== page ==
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Maya Linden

Maya Linden

Maya Linden has lived and worked in the United States and in Australia as a writer, researcher, restaurant and bar critic, book reviewer, and teacher of Creative Writing at the University of Melbourne. She has recently completed a PhD on feminine masochism in women’s literature at the University of Adelaide, and her creative and critical writing has been published in many local and international journals, including Meanjin, Westerly, Life Writing and Australian Book Review, as well as several anthologies. Her website is

Maya Linden reviews ‘Deception’ by Celeste Walters

June–July 2005, no. 272 01 June 2005
‘Reading provides a temporary stay from hate and anger. From pain,’ proposes Celeste Walters’s teenage protagonist, Josh Sim. Yet, as a novel, Deception is far from escapist literature. Despite being set in an imaginary city, this is not the material of fantasy: Walters’s work reveals the world as a gritty, desolate and unjustly cruel place. ... (read more)

Maya Linden reviews 'Watershed' by Fabienne Bayet-Charlton, and 'Summer at Mount Hope' by Rosalie Ham

April 2006, no. 280 01 April 2006
Fabienne Bayet-Charlton’s Watershed begins, ‘… such is the realm of water. It cradles yet suffocates. Warms and cools us. Sustains, nurtures and kills us.’ Indeed, the bonds and binaries of the element are central to this narrative – not simply the presence or lack of literal water, but also fierce emotional currents that threaten to submerge its main characters. Set in contemporary Sou ... (read more)

Maya Linden reviews 'Genius Squad' by Catherine Jinks and 'At Seventeen' by Celeste Walters

May 2008, no. 301 01 May 2008
In the essay ‘Pay Attention to the World’, written shortly before her death in 2004, Susan Sontag argues that fiction is ‘one of the resources we have for helping us to make sense of our lives … [it] educates the heart and the feelings and teaches us how to be in the world’. While Sontag’s insight recognises the power of literature in general, the qualities she identifies are particula ... (read more)

Maya Linden reviews 'Beautiful Malice' by Rebecca James

July–August 2010, no. 323 01 July 2010
Our response to tragedy strangely mingles pain and pleasure,’ notes Terry Eagleton in Sweet Violence (2003). ‘The feelings being released are painful in themselves but the act of easing them is pleasurable.’ While reading Rebecca James’s Beautiful Malice, I was reminded of this passage, and of Eagleton’s suggestion that the ambivalent combination of fear, pity and relief in our reaction ... (read more)

Maya Linden reviews 'Drift' by Penni Russon

May 2007, no. 291 01 May 2007
Drift is a complex and ambitious piece of young adult fiction that attempts, and partially achieves, an exploration of myriad existential themes. Through the tale of Undine, the adolescent daughter of an idiosyncratic family, claustrophobically trapped between magical realms and reality, Penni Russon embarks on a sometimes baffling journey through parallel universes, string theory and the physics ... (read more)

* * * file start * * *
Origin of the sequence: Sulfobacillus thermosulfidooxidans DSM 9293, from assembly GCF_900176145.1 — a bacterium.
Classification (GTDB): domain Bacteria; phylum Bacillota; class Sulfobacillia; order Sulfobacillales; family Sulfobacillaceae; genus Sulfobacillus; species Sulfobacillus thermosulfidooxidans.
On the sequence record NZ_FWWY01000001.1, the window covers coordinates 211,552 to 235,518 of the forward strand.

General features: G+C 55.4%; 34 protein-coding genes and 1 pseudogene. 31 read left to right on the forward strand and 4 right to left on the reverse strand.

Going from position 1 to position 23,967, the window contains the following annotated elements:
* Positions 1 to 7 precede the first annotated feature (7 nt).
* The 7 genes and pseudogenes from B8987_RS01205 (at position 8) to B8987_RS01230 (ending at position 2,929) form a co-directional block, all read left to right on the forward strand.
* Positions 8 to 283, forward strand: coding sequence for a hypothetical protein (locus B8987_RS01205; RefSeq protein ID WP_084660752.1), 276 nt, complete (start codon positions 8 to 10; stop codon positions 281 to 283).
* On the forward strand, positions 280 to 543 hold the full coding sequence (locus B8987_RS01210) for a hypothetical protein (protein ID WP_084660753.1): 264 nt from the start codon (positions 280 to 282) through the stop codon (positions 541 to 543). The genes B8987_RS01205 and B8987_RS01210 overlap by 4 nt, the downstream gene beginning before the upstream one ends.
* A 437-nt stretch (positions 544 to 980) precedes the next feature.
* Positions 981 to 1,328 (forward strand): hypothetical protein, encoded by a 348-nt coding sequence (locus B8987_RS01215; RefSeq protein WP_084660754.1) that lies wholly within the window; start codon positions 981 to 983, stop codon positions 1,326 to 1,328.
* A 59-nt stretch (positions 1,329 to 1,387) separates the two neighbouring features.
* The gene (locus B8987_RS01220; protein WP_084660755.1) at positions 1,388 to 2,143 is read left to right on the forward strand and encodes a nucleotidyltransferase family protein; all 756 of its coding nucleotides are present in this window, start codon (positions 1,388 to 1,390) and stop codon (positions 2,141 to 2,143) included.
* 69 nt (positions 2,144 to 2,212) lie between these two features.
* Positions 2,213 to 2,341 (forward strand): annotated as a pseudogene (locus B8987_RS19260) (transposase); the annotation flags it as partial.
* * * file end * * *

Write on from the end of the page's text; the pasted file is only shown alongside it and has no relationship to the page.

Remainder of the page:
Maya Linden reviews 'Are You Seeing Me?' by Darren Groth and 'The Minnow' by Diana Sweeney

September 2014, no. 364 01 September 2014
At its greatest, literature offers us the opportunity to see the world through the eyes of someone else; at its most inviting, through a character whose experience could be our own; at its most powerful, through a view of existence that differs vastly, even frighteningly, from ours. The latter is explored in these two new works of Young Adult fiction that show us intensely ‘other’ ways of seei ... (read more)

Maya Linden reviews 'The One and Only Jack Chant' by Rosie Borella and 'The Haunting of Lily Frost' by Nova Weetman

May 2014, no. 361 30 April 2014
In Negotiating with the Dead (2002), Margaret Atwood proposes that all writing ‘is motivated, deep down, by a fear of, and fascination with, mortality – by a desire to make the risky trip to the Underworld, and to bring something or someone back from the dead’. Certainly writers often use their craft both to preserve the memory of times, places, and people lost to them, and, consciously or u ... (read more)

Maya Linden reviews 'Zac & Mia' by A. J. Betts

November 2013, no. 356 31 October 2013
Authentically owning a character’s experience is one of the great challenges faced by fiction writers, especially when it is something as intensely felt as living with terminal illness. It is testimony to A.J. Betts’s talent that she does so in Zac & Mia without lapsing into melodrama, rather, maintaining a voice that is youthful, contemporary, emotional when it needs to be but never clich ... (read more)
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